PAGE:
This license lets others distribute, remix, tweak, and build upon your work, even commercially, as long as they credit you for the original creation. This is the most accommodating of licenses offered. Recommended for maximum dissemination and use of licensed materials.
This license lets others remix, tweak, and build upon your work even for commercial purposes, as long as they credit you and license their new creations under the identical terms. This license is often compared to “copyleft” free and open source software licenses. All new works based on yours will carry the same license, so any derivatives will also allow commercial use. This is the license used by Wikipedia, and is recommended for materials that would benefit from incorporating content from Wikipedia and similarly licensed projects.
This license lets others remix, tweak, and build upon your work non-commercially, and although their new works must also acknowledge you and be non-commercial, they don’t have to license their derivative works on the same terms.
This license is the most restrictive of our six main licenses, only allowing others to download your works and share them with others as long as they credit you, but they can’t change them in any way or use them commercially.
OpenEdition license for Books
All open access books on OpenEdition Books platform are protected by French Law (droits d’auteur). They are free to read for everybody, without limitation. They can be shared with our embeddable reader, in any context, without limitation. And they can be shared for private use.
The materials are the copyright of The Australian National University or are reproduced with permission from other copyright owners. All electronic versions have been prepared by ANU Press. All rights are reserved.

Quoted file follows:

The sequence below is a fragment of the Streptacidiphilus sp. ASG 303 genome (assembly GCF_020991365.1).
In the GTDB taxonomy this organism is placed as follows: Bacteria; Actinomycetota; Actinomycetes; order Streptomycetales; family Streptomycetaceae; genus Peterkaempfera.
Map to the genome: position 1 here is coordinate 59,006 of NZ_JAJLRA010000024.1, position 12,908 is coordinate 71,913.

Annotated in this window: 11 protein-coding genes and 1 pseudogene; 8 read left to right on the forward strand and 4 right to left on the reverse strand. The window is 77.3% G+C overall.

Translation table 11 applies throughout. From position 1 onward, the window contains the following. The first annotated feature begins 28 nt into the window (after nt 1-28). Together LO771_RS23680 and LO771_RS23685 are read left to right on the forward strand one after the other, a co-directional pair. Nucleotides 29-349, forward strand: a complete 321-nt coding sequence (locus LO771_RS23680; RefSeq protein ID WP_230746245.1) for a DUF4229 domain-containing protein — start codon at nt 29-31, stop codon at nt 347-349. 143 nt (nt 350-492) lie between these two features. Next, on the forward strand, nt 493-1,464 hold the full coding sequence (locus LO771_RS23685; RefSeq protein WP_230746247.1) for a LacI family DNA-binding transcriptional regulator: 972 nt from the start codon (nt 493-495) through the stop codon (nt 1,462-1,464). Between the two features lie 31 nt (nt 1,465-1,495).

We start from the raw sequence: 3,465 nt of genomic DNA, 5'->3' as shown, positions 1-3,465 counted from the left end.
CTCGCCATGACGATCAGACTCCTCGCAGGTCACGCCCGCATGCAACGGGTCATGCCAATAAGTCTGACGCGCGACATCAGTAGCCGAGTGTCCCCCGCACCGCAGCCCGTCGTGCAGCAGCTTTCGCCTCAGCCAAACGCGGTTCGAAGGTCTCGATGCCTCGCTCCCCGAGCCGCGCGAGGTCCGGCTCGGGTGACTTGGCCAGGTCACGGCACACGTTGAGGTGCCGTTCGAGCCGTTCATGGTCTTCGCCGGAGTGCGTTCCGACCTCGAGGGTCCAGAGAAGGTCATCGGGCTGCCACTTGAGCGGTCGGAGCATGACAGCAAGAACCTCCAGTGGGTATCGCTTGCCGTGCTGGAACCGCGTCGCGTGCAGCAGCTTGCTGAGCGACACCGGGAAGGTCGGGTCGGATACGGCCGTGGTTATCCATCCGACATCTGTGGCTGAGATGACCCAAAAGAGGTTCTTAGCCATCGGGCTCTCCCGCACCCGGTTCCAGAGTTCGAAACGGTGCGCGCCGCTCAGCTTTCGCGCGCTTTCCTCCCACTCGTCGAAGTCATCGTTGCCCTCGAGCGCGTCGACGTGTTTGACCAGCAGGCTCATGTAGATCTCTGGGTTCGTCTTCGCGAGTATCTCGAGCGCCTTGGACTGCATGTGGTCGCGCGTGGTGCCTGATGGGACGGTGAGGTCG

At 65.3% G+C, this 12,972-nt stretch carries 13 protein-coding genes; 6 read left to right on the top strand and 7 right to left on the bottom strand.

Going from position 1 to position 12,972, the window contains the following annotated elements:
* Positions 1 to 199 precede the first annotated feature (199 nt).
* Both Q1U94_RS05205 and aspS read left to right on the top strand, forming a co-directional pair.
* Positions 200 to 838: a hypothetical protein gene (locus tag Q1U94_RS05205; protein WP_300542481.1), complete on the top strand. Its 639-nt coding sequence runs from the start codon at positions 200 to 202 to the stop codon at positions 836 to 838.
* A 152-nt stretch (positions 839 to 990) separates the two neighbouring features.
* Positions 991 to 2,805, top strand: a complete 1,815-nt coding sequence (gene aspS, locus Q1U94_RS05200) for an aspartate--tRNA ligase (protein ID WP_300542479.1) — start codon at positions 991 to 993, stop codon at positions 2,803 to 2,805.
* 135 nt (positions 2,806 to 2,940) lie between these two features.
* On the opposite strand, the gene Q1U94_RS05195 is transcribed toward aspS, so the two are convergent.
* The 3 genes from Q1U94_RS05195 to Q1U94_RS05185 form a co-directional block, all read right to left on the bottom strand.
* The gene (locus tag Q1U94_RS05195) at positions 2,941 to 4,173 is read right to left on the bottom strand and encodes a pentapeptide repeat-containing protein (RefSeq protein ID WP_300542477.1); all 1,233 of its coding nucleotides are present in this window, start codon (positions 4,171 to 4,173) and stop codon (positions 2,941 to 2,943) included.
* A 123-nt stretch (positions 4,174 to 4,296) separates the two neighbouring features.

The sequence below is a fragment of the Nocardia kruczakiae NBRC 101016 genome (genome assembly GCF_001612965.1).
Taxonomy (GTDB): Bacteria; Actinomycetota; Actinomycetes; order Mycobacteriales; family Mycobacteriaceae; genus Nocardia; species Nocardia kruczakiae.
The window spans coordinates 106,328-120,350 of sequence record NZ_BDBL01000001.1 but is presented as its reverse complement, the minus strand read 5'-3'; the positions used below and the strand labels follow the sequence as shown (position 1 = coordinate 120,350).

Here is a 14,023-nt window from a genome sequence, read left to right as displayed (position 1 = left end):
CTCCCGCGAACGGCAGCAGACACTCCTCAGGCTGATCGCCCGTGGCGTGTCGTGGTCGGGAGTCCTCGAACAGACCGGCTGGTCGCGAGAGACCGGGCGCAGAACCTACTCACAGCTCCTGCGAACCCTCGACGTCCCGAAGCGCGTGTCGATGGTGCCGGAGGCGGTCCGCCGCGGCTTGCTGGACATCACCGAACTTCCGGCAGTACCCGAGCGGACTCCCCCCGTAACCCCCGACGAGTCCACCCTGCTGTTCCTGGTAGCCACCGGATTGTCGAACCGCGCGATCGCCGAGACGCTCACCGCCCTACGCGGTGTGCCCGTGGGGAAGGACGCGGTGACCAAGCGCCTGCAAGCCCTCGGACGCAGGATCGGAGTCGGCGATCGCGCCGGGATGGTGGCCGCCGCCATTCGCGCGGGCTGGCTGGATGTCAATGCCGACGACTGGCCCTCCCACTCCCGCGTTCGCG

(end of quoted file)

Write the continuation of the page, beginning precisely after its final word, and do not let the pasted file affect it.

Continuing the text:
By their use of these e-books, users agree to observe the following conditions of use:
UNLESS EXPLICITLY STATED OTHERWISE you are free to read, copy, download, print and display the work solely for personal use or use within your organisation. Under the following conditions:
You must provide appropriate acknowledgement to the original copyright owner
The texts and images may not be used for any commercial purpose without permission from ANU Press.
The texts and images are not to be mounted on any other server for public or commercial access without permission from ANU Press.
Links to these materials may be made, subject to these conditions of use.
You may not alter, transform or build upon this work.
CC0 enables scientists, educators, artists and other creators and owners of copyright- or database-protected content to waive those interests in their works and thereby place them as completely as possible in the public domain, so that others may freely build upon, enhance and reuse the works for any purposes without restriction under copyright or database law.
In contrast to CC’s licenses that allow copyright holders to choose from a range of permissions while retaining their copyright, CC0 empowers yet another choice altogether – the choice to opt out of copyright and database protection, and the exclusive rights automatically granted to creators – the “no rights reserved” alternative to our licenses.